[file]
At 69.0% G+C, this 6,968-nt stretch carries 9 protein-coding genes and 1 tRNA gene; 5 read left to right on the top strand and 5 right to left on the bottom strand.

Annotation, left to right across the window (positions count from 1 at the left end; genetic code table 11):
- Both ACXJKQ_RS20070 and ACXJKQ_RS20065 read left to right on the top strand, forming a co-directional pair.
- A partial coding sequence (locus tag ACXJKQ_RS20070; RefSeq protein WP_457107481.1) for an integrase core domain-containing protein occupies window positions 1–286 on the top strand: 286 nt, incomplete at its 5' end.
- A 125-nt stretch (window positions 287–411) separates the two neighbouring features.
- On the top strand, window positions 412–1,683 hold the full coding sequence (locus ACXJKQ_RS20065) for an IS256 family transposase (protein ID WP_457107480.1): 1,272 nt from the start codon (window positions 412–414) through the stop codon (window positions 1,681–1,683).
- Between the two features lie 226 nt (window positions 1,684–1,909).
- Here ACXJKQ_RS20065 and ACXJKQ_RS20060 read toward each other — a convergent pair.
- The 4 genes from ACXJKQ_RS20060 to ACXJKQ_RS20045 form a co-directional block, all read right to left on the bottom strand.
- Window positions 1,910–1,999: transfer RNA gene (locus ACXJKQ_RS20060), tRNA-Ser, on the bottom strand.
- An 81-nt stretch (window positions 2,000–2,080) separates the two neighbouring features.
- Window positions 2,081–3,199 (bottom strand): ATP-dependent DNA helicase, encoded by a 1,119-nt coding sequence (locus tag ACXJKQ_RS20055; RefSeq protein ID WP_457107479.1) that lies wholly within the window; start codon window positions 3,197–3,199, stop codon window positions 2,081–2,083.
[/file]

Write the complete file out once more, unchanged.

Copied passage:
At 69.0% G+C, this 6,968-nt stretch carries 9 protein-coding genes and 1 tRNA gene; 5 read left to right on the top strand and 5 right to left on the bottom strand.

Annotation, left to right across the window (positions count from 1 at the left end; genetic code table 11):
- Both ACXJKQ_RS20070 and ACXJKQ_RS20065 read left to right on the top strand, forming a co-directional pair.
- A partial coding sequence (locus tag ACXJKQ_RS20070; RefSeq protein WP_457107481.1) for an integrase core domain-containing protein occupies window positions 1–286 on the top strand: 286 nt, incomplete at its 5' end.
- A 125-nt stretch (window positions 287–411) separates the two neighbouring features.
- On the top strand, window positions 412–1,683 hold the full coding sequence (locus ACXJKQ_RS20065) for an IS256 family transposase (protein ID WP_457107480.1): 1,272 nt from the start codon (window positions 412–414) through the stop codon (window positions 1,681–1,683).
- Between the two features lie 226 nt (window positions 1,684–1,909).
- Here ACXJKQ_RS20065 and ACXJKQ_RS20060 read toward each other — a convergent pair.
- The 4 genes from ACXJKQ_RS20060 to ACXJKQ_RS20045 form a co-directional block, all read right to left on the bottom strand.
- Window positions 1,910–1,999: transfer RNA gene (locus ACXJKQ_RS20060), tRNA-Ser, on the bottom strand.
- An 81-nt stretch (window positions 2,000–2,080) separates the two neighbouring features.
- Window positions 2,081–3,199 (bottom strand): ATP-dependent DNA helicase, encoded by a 1,119-nt coding sequence (locus tag ACXJKQ_RS20055; RefSeq protein ID WP_457107479.1) that lies wholly within the window; start codon window positions 3,197–3,199, stop codon window positions 2,081–2,083.